SOCIAL DISTANCING, Chapter 30: In Which Time Marches On

By Liz McLeod
Still Your House Manager
 
“I need to lose four seconds here,” I mumbled to myself, bent over the computer screen at my ad-hoc studio in a corner of the Strand auditorium. It was ten o’clock at night, my eyes felt like BBs rattling around inside one of those fit-the-BBs-in-the-clown’s-face puzzle toys your mother used to give to keep you quiet in the back seat when you were six, and I was just about ready to cash it in for the night – when suddenly, the Facebook Messenger window popped open.
 
I hate windows that pop open. When I’m running the universe, windows that pop open will be shut, latched, and painted over so they can’t ever pop open again. So there. But alas, I am not running the universe, and for as long as I am not, windows will continue to pop open and I will be forced to reckon with them.
 
“THE HOUR FOR MY EVENING MEAL HAS LONG PASSED,” declared a message in big capital letters, as the icon displayed none other than the frowning face of Miss Carol T. Cat. Ordinarily she doesn’t trifle with such nonsense as Facebook, no doubt to Mr. Zuckerberg’s eternal relief, but under trying circumstances she is known to indulge in long and pandemonious rants. I braced for the worst. “REPORT TO YOUR DUTIES AT ONCE, I  SHAN’T ISSUE THIS ORDER AGAIN.”
 
I took a deep breath. “Working on radio show,” I typed. “Got to finish before Friday, on air Sunday. That’s Show Biz.” I thought of adding a LOL and a sticker of Pusheen The Cat wearing headphones, but realized that if I did so I would never enjoy an undisturbed night’s sleep again.
 
Miss Carol and I have been over this repeatedly over the seven months since the Strand shut its doors in the face of the pandemic. Just because we aren’t open doesn’t mean I don’t have a full load of work to do. The “Strand On The Air” broadcasts alone take up a lot more time than she is willing to tolerate – for every hour of airtime, thirty or more hours of production time go into each one, between recording, editing, mixing, re-editing, listening, rewriting, rerecording, remixing, re-editing, listening again, and on and on. You get the idea. A live show is a big piece of cheese by comparison – rehearse a couple of times, check the timing, and hit the air live. And then it’s done unless you want to torture yourself by listening to the aircheck so you can wonder why that gag you sweated over didn’t get as big a laugh as you thought it should have. But Miss Carol is not in the entertainment business. Miss Carol is a cat. Miss Carol has certain expectations, tied to the clock. There is feed-me time, and there is sleep time. When feed-me time arrives, she expects to be fed.  And woe unto me if I am unable to immediately comply.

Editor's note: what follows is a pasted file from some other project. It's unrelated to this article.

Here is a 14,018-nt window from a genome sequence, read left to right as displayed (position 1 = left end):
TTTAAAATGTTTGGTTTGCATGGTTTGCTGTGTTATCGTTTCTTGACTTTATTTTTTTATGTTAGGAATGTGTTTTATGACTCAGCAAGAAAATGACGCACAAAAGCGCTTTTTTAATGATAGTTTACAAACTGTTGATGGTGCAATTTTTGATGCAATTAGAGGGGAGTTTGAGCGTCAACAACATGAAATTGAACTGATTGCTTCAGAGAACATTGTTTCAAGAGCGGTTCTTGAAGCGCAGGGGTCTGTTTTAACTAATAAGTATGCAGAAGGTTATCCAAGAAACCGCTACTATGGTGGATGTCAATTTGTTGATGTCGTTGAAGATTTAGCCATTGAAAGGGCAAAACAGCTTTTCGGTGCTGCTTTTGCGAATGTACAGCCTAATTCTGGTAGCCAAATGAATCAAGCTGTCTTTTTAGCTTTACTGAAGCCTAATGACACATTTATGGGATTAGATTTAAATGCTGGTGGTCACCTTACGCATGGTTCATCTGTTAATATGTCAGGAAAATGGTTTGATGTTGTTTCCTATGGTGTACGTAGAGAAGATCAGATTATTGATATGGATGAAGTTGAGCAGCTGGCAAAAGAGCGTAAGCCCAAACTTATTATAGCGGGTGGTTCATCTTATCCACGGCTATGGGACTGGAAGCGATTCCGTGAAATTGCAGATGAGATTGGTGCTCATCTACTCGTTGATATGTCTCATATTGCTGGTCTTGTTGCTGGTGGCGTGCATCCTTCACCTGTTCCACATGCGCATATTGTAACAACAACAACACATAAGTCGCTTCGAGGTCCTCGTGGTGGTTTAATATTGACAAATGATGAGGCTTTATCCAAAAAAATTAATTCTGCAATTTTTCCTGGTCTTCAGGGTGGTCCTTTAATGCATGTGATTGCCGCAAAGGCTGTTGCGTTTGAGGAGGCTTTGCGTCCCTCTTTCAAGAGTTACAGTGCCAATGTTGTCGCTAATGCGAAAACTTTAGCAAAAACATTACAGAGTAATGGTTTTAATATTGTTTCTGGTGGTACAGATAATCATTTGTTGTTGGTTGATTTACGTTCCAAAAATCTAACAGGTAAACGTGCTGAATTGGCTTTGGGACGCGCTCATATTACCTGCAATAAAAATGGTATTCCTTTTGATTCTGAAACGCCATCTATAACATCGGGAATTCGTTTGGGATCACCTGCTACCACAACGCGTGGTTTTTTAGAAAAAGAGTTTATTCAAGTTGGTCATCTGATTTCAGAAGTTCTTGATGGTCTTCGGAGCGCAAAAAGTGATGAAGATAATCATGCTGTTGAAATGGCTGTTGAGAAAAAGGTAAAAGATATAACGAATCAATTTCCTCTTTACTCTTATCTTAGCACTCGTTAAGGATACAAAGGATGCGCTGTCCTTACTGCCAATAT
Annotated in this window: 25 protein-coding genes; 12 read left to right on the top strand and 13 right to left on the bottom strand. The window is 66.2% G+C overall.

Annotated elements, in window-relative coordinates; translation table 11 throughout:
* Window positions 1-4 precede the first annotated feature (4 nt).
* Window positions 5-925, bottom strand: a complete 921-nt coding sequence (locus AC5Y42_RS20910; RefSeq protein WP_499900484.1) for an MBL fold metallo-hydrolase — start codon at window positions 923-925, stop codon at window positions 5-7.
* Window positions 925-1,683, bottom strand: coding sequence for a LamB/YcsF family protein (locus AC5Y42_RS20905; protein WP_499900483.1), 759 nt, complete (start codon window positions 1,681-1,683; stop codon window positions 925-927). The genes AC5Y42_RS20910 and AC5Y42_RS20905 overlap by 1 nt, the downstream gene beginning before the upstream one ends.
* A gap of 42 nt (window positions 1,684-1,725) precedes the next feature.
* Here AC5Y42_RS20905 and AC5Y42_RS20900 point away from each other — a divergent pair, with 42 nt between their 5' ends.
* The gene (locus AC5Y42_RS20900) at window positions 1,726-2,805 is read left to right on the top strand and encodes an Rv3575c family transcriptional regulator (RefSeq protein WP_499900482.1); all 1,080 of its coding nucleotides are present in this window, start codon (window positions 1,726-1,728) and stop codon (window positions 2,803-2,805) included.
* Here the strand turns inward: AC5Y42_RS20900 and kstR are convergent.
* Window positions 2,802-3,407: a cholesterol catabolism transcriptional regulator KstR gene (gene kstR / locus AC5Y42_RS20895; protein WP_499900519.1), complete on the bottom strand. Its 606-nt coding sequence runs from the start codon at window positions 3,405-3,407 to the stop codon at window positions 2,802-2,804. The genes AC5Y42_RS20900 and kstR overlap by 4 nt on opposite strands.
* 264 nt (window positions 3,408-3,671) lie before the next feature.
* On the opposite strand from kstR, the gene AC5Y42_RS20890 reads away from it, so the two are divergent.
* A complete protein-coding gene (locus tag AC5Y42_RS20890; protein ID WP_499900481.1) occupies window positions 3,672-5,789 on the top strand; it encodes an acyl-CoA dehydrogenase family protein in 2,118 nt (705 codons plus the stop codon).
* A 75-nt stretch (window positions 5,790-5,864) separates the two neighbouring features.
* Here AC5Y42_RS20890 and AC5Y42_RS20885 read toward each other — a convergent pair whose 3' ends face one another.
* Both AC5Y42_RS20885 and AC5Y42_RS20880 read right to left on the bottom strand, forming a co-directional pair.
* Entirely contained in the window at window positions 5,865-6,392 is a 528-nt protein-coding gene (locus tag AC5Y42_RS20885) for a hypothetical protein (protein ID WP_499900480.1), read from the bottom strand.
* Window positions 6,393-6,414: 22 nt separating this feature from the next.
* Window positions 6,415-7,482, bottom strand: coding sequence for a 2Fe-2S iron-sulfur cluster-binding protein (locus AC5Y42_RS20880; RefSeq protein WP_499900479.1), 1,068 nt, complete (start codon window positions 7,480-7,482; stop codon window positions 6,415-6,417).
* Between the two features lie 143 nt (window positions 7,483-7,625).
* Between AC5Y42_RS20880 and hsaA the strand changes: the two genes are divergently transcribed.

But the first rule of show business is that The Show Must Go On – whether for the Strand On The Air or for anything else we do here. For seven months we’ve been working toward the day when the show will go on again – not just this show or that show, but all the shows we do, all the events that are a part of our regular routine of entertainment, education, enlightenment, and involvement in the community. If that means we have to push harder for donations, or put in extra hours editing sound and trying to cut four seconds out of a program that runs 60:04 instead of ending right on the nose like it’s supposed to, or – alas – causing Miss Carol T. Cat to wait just a bit longer than she likes for her late-evening serving of Friskies Turkey Filets with Giblet Gravy, well, time marches on and so must we. In two months 2020 will finally be over, 2021 will dawn, and all we can do is hope the future Time we’re Marching On into will be something we can all look forward to.
 
I settled back in my chair, figuring I could nip a second or two out of a meaningful pause that could stand to be a little less meaningful, but as I did so the window popped open again. “NEVER MIND,” said Miss Carol. “PULLED CUPBOARD OPEN. HIDDEN BAG OF DRY KIBBLE NOT HIDDEN WELL. WILL DISCUSS MATTER ON YOUR RETURN. DO NOT SWITCH ON LIGHT – THE HOUR FOR MY EVENING NAP HAS ARRIVED.”
 
I typed “Ridiculous Fat Barrell…” but immediately thought better. A Pusheen sticker might be less combative.
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